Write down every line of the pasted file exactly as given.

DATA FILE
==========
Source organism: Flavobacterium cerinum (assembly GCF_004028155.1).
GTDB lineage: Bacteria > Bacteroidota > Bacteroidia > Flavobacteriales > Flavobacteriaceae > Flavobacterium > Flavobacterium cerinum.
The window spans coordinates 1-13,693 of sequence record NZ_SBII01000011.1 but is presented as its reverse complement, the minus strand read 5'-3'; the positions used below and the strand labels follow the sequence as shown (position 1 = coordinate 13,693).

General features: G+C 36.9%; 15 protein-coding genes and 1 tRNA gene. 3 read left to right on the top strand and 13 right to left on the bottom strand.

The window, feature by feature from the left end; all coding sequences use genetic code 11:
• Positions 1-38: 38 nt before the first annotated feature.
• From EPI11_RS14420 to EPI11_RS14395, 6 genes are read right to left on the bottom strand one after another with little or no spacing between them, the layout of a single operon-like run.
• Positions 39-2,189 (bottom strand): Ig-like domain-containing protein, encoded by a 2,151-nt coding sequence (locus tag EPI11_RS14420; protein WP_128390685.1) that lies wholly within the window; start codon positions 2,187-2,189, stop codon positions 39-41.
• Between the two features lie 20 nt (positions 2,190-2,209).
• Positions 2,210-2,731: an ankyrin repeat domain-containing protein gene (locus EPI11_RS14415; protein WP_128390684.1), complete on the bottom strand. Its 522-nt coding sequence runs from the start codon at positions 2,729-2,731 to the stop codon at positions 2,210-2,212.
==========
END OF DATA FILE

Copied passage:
Source organism: Flavobacterium cerinum (assembly GCF_004028155.1).
GTDB lineage: Bacteria > Bacteroidota > Bacteroidia > Flavobacteriales > Flavobacteriaceae > Flavobacterium > Flavobacterium cerinum.
The window spans coordinates 1-13,693 of sequence record NZ_SBII01000011.1 but is presented as its reverse complement, the minus strand read 5'-3'; the positions used below and the strand labels follow the sequence as shown (position 1 = coordinate 13,693).

General features: G+C 36.9%; 15 protein-coding genes and 1 tRNA gene. 3 read left to right on the top strand and 13 right to left on the bottom strand.

The window, feature by feature from the left end; all coding sequences use genetic code 11:
• Positions 1-38: 38 nt before the first annotated feature.
• From EPI11_RS14420 to EPI11_RS14395, 6 genes are read right to left on the bottom strand one after another with little or no spacing between them, the layout of a single operon-like run.
• Positions 39-2,189 (bottom strand): Ig-like domain-containing protein, encoded by a 2,151-nt coding sequence (locus tag EPI11_RS14420; protein WP_128390685.1) that lies wholly within the window; start codon positions 2,187-2,189, stop codon positions 39-41.
• Between the two features lie 20 nt (positions 2,190-2,209).
• Positions 2,210-2,731: an ankyrin repeat domain-containing protein gene (locus EPI11_RS14415; protein WP_128390684.1), complete on the bottom strand. Its 522-nt coding sequence runs from the start codon at positions 2,729-2,731 to the stop codon at positions 2,210-2,212.